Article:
anufacturers of agricultural, construction and other mobile off-highway (MOH)

equipment are increasingly deploying electromechanical actuators over hydraulic actuators, primarily for their simplicity and environmental benefits. But now, as electromechanical actuators become more intelligent through support of the Controller Area Network (CAN) bus networking standard, equipment designers have even more reasons to choose these solutions.

ENVIRONMENTAL PROTECTION PLUS Hydraulic cylinders require fluids that are toxic to people and the environment. Chemicals such as butane, esters and organophosphates can be released from damaged equipment, and during normal operations or routine maintenance. The production, transport and handling of materials also contribute to the risk. These concerns have opened the door for alternative solutions. Electromechanical actuators have emerged as

an environmentally friendly alternative to hydraulic actuation. Their performance in heavy duty applications is comparable to that of hydraulic actuators, and with added support for the CAN bus protocol, this new generation of smart electromechanical actuators offer significantly enhanced position control, monitoring and overall lifecycle cost savings.

SMART ARCHITECTURE The MOH market predominantly uses CAN bus version J1939, which has been advanced to address the specific needs of agriculture, construction and other MOH applications. J1939 is a high-level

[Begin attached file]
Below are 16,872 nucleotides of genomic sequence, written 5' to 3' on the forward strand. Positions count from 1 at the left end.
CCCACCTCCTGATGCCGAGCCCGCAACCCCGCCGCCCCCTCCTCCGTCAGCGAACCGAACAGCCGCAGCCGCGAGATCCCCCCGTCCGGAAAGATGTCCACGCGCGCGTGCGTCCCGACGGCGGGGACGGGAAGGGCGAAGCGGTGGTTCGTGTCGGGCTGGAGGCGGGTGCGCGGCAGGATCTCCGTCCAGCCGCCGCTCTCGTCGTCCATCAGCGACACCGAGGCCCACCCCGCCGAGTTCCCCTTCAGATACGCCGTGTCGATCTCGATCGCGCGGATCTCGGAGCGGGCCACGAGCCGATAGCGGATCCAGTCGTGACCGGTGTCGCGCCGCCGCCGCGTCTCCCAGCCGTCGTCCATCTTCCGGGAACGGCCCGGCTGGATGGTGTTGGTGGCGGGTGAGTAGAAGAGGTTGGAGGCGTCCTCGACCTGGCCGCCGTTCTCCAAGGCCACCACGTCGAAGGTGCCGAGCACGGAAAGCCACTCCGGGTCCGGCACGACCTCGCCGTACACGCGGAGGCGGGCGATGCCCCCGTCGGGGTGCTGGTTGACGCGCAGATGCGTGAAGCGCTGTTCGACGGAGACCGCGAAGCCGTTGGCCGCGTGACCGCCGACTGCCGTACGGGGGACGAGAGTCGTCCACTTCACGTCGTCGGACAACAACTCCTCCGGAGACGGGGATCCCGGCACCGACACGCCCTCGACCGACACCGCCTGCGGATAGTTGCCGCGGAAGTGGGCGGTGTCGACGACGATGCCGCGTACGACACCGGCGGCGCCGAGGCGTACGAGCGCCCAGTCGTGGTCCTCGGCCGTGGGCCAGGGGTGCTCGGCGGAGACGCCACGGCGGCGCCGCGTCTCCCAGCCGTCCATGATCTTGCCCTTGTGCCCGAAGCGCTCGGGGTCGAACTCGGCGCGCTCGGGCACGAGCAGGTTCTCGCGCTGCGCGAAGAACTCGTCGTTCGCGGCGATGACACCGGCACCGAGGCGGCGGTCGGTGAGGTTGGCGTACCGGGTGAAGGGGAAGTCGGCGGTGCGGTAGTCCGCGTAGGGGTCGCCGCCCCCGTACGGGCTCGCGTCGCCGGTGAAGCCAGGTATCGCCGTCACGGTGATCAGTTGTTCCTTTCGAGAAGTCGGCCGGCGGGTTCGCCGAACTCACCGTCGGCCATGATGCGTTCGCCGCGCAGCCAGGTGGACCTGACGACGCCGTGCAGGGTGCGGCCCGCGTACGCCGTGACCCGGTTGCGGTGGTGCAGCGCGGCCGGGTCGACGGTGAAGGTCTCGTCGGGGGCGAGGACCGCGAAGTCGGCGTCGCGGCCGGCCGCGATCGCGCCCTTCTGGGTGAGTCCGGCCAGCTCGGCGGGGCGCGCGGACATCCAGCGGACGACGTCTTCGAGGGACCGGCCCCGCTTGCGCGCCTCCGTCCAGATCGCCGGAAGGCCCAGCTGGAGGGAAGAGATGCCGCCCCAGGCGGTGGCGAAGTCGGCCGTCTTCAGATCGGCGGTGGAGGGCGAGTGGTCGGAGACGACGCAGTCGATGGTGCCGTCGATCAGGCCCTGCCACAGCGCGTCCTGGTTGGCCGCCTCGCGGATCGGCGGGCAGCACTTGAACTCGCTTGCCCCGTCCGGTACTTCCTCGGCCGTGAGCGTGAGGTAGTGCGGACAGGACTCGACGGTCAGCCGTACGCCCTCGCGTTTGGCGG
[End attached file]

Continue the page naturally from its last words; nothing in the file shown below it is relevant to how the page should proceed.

communications protocol that provides a standard messaging structure for communications among network nodes under control of an electronic control unit (ECU). Every message on an actuator module representing a J1939 bus node has a standard identifier indicating message priority, data and control source. This enables ‘plug & play’ interchanges of devices that share the same network and comply with the messaging structure. The result is an efficient, compact solution that provides unprecedented monitoring and advanced control capability. With on-board J1939 compatibility, actuators speak the same language as the ECU, allowing communication across a shared bus. It is dramatically different from conventional electronic architectures, since they require a standalone ECU for each operation. Additionally, this enables more complex control strategies, which may include deploying the same actuator in multiple applications.